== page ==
Cryptojacking is a type of cybercrime that occurs when hackers hijack the processing power of unsuspecting internet users in order to generate new cryptocurrencies.
Rising Bitcoin prices often lead people to get into “mining”–the process of using specialized computer hardware to create units of digital currencies. The energy-intensive nature of mining increases the number of individuals looking to steal computing power. Some of the most private cryptocurrencies–Monero and Zcash–are involved in many cryptojacking cases.
Cryptojacking attackers work surreptitiously. Affected users are usually unaware when crypto mining malware runs complex calculations on their computers, sucking up vast amounts of power. People may notice their computers overheating or working much more slowly. But in general, cryptojacking goes undetected much more often than other cybercrimes.
Here’s a guide to how cryptojacking works and what internet users can do to prevent mining malware from infecting their computers.
How Cryptojacking Works
There are three ways that crypto mining malware can become embedded on a victim’s computer:
1. Phishing Scam: People fall prey by clicking a link in a phishing e-mail, unintentionally loading crypto mining malware onto their computers.
2. Infected Website: Attackers inject a malicious code or “script” onto a website. The script mines new cryptocurrencies on any computers that visit the website.
3. Worms: There have also been cases of cryptojacking worms–malware that can replicate itself onto other computers, devices or servers. Such scripts are also more difficult to detect and remove.
Once placed, the malware runs in the background of victims’ computers while the unknowing victim goes about their business on the device. After the crypto mining script solves complex mathematical problems, the results are sent to the hacker, who then pockets them in what is their cryptocurrency wallet.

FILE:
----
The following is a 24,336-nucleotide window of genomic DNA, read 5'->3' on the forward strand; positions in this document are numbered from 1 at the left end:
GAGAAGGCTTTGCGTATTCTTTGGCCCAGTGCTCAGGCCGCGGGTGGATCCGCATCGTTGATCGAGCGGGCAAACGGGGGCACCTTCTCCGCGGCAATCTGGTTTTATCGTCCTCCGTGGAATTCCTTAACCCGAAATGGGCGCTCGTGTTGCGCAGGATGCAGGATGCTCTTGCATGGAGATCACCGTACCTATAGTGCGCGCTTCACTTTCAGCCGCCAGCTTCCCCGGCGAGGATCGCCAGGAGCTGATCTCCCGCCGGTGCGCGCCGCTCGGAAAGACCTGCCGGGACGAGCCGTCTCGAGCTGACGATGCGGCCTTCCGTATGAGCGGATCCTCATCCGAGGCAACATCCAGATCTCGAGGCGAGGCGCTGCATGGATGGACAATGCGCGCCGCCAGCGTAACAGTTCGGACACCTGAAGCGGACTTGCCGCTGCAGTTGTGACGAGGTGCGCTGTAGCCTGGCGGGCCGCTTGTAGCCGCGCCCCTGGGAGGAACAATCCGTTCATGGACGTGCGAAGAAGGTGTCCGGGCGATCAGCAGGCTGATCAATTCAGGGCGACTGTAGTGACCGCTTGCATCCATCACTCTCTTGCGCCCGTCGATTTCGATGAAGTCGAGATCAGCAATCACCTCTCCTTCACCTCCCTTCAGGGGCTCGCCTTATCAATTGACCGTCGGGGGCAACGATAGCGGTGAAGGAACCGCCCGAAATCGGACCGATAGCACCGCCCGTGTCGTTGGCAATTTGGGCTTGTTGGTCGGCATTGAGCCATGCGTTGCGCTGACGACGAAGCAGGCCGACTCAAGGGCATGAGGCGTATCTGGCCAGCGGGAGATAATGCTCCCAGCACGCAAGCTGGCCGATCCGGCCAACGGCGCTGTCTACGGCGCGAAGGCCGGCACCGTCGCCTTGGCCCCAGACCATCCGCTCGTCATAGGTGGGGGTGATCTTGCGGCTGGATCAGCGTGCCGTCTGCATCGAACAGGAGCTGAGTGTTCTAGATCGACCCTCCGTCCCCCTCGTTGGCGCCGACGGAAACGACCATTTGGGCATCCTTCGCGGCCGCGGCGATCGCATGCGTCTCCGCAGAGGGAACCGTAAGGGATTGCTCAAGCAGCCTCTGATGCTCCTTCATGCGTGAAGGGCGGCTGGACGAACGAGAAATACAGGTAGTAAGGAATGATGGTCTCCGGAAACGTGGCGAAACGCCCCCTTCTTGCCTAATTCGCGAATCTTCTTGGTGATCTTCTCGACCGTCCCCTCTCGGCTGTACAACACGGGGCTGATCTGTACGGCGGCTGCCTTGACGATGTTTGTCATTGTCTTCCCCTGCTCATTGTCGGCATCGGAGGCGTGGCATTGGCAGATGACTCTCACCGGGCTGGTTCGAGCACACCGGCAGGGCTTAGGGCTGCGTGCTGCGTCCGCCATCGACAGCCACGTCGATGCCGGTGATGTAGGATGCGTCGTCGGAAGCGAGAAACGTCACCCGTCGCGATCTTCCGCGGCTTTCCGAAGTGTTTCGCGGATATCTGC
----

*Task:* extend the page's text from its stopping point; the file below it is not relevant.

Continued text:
Some experts say that streaming and gaming websites tend to be popular venues for cryptojacking codes to lurk. Data has found a single crypto mining malware on more than 35,000 websites.
Risks of Cryptojacking
Cryptojacking is popular because the risk of being caught is so much lower than with other forms of cybercrime like ransomware, which requires that victims pay up in order to be successful.
Those impacted by cryptojacking may see their computer systems slow down dramatically and their electricity bills skyrocket. Because that’s how Bitcoin mining works: the costs of computer hardware and electricity are often the biggest drags on the profits of cryptominers.
Meanwhile, even bigger risks exist: once a hacker has infiltrated a victim’s computer, they may be able to jump to other areas of the network and steal data or intellectual property.
Famous Cryptojacking Incidents
Crypto mining malware has been known to be around since at least 2011, but cryptojacking ramped up in late 2017 as more people started investing in cryptocurrencies. The more valuable a cryptocurrency, the greater the incentive to mine it.
Cryptojacking became so prevalent that in April 2018, Google announced it would stop listing extensions for its Chrome browser that mines cryptocurrency. The internet giant found that 90% of such software on its webstore violated policies.
Several media outlets have reported that a number of companies and organizations have been victims of cryptojacking. In February 2018, security firm Redlock spotted that electric carmaker Tesla’s cloud was infected by cryptojacking malware.